Ultimately, scientists ask the question of whether two populations are the same or different. They do this by measuring the average values for a trait in each population and then calculating how much the variation overlaps between the two populations. Depending on how much overlap exists, the populations are considered different (although, different is never absolute; scientists always calculate a probability of making an error). All of this calculating is done using the mathematical field of statistics. Often, scientists create the different populations they are interested in studying. They may add fertilizer to one field but not another or give three groups of dogs different levels of medication. They strive to control all the sources of variation that might influence the populations so that when they finally measure what they’re interested in, the difference between the populations is a result of their manipulations, not an event related to something else.
Limitations of science
The scientific method isn’t perfect because the world is not simple and scientists aren’t perfect. They are human, after all, and prone to all the blessings and curses that entails!
There are all kinds of reasons why an experiment may not produce answers that make sense or why one experiment contradicts the results of another experiment. Some experiments, for example, may not be designed and executed well. In other cases, scientists may make mistakes, sources of variation can be difficult to minimize, and some situations are so complex that the experiment may not be able produce unambiguous data.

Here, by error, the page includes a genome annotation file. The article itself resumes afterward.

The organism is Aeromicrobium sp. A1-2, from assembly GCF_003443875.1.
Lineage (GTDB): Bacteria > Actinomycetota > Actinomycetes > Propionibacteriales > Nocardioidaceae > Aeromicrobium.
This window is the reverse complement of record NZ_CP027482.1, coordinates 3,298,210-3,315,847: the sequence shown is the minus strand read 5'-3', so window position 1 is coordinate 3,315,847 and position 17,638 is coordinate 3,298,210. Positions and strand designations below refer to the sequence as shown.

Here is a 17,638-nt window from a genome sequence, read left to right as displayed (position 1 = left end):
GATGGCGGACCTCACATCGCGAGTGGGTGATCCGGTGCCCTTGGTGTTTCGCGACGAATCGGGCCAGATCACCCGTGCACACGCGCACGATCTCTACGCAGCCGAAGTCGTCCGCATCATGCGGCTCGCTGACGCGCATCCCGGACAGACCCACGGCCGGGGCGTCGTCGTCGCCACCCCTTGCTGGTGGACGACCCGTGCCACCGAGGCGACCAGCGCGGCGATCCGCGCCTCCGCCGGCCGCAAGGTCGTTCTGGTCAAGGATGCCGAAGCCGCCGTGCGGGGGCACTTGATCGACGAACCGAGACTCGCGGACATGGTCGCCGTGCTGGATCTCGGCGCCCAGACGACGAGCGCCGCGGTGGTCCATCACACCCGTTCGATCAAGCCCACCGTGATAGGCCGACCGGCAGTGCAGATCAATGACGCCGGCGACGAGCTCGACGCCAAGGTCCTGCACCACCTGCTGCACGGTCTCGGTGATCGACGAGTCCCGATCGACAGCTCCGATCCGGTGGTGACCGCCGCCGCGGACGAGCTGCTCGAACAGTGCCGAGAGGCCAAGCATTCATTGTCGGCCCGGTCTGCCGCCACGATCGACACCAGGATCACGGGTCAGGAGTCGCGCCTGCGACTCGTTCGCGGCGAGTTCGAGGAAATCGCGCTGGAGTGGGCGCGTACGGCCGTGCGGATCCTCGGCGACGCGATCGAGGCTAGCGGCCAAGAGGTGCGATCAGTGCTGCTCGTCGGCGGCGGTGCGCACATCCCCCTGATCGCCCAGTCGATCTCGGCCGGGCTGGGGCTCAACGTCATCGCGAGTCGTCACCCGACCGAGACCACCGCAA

Moreover, complex situations often require the expertise of specialists from different scientific fields or the use of technologies and techniques that aren’t yet perfected, none of which may be available to every research team because of resource constraints (time, money, personnel…).
So, science isn’t perfect. Still, it has a proven track record (cell phones, vaccines, and space ships are some good examples), and it can help us better understand the world around us. The following pages rely on science, with all its beauty and imperfections.
You’ll discover that scientists haven’t answered all the questions we will be exploring or they haven’t answered them very well and, often, we’ll have to make some educated guesses to fill in the holes in our knowledge. I’ll attempt to be as accurate and transparent as possible, but we may learn something new tomorrow that will make what I’ve written today invalid. Please, bear with me. After all, I’m just a scientist!